Exploring the Extravagance and Drama of Baroque Art and Architecture

Baroque Architecture and Interior Design


Similar to art of the era, Baroque interiors conveyed an interest in over-the-top grandeur. Furniture and other decorative art objects frequently featured scrolling—a patterned design reminiscent of spiraling foliage—and other elements inspired by the natural world. Similarly, puttiCupid-like figures—often adorned tapestries and ceiling paintings.

Baroque Interior Design Baroque Architecture Baroque Period

Interior of Herzogenburg Abbey Church, Lower Austria (Photo: Uoaei1 via Wikimedia Commons CC BY-SA 3.0 AT)

Baroque Interior Design Baroque Architecture Baroque Period

Interior of the Schaezlerpalais, Augsburg, Germany (Photo: https://commons.wikimedia.org/wiki/User:Adam63 via Wikimedia Commons CC BY-SA 3.0)

As expected, the materials used to craft these interiors exuded luxury, as evident in the “rich velvet and damask furnishings and gilt-wood and marquetry furniture” (Victoria and Albert Museum) often found inside palaces.


The Dauphin's Bedroom in the Palace of Versailles


Baroque architecture is also characterized by ornamentation. Often, the façades of Baroque buildings are adorned with intricate relief carvings, gilded accents, and columns—namely, Solomonic columns, whose corkscrew aesthetic was favored by architects from Spain to Austria.

DSC04039 (explored)

St. Charles Church, Vienna (1737)

Architects all over Europe also topped many Baroque basilicas, churches, and other edifices with domes. Besides oval domes, which were erected all over the continent, the preferred style of domes typically varied by region, with onion domes prevailing in Central Europe and bulbous domes proving popular in Germany.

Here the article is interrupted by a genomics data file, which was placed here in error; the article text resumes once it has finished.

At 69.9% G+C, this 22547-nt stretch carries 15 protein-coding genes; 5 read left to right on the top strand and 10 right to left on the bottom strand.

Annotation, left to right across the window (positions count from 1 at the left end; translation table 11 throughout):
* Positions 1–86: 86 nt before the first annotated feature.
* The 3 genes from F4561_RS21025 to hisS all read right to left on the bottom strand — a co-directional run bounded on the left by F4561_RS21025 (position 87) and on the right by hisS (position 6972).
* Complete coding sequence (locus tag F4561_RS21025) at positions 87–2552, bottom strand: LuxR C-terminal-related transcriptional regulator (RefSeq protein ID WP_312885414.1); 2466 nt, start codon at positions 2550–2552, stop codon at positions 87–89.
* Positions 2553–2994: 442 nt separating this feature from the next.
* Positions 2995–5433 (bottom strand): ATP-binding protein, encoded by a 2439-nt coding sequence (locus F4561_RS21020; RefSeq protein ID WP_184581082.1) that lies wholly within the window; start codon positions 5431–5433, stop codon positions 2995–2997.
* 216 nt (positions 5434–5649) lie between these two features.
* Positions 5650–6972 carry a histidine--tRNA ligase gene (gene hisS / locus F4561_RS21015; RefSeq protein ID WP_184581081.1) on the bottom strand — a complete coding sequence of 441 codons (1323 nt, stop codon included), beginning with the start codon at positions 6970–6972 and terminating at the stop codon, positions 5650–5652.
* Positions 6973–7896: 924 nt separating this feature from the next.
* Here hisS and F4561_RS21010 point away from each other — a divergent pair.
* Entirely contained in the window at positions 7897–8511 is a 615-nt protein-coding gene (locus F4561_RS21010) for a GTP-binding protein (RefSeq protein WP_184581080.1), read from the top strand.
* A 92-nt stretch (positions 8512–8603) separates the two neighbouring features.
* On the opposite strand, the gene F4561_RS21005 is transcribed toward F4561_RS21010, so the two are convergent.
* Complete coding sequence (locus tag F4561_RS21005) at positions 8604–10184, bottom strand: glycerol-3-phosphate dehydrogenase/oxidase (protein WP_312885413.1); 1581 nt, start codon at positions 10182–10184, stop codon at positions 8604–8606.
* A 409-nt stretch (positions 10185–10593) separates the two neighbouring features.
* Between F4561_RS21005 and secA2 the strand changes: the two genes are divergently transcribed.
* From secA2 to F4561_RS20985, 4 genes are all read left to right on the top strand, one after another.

Chiesa del Santissimo Nome di Maria al Foro Traiano e Colonna Traiana, Roma

Dome of Santissimo Nome di Maria al Foro Traiano Church, Rome (1736-1751)

Above all else, Baroque architecture conveyed a preference for balance.


Though the Baroque style emerged centuries ago, it remains one of the most beloved movements in art history. Whether gazing at a priceless collection of paintings in the Louvre or throwing a coin in Rome's popular Trevi Fountain, the lasting legacy of Baroque art and architecture is as obvious as its opulence.

Baroque Art Baroque Period Baroque Sculpture

Nicola Salvi, The Trevi Fountain' (1732-1762) (Photo: RoyFokker via Wikimedia Commons Public Domain)

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Kelly Richman-Abdou

Kelly Richman-Abdou is a Contributing Writer at My Modern Met. An art historian living in Paris, Kelly was born and raised in San Francisco and holds a BA in Art History from the University of San Francisco and an MA in Art and Museum Studies from Georgetown University. When she’s not writing, you can find Kelly wandering around Paris, whether she’s leading a tour (as a guide, she has been interviewed by BBC World News America and France 24) or simply taking a stroll with her husband and two tiny daughters.
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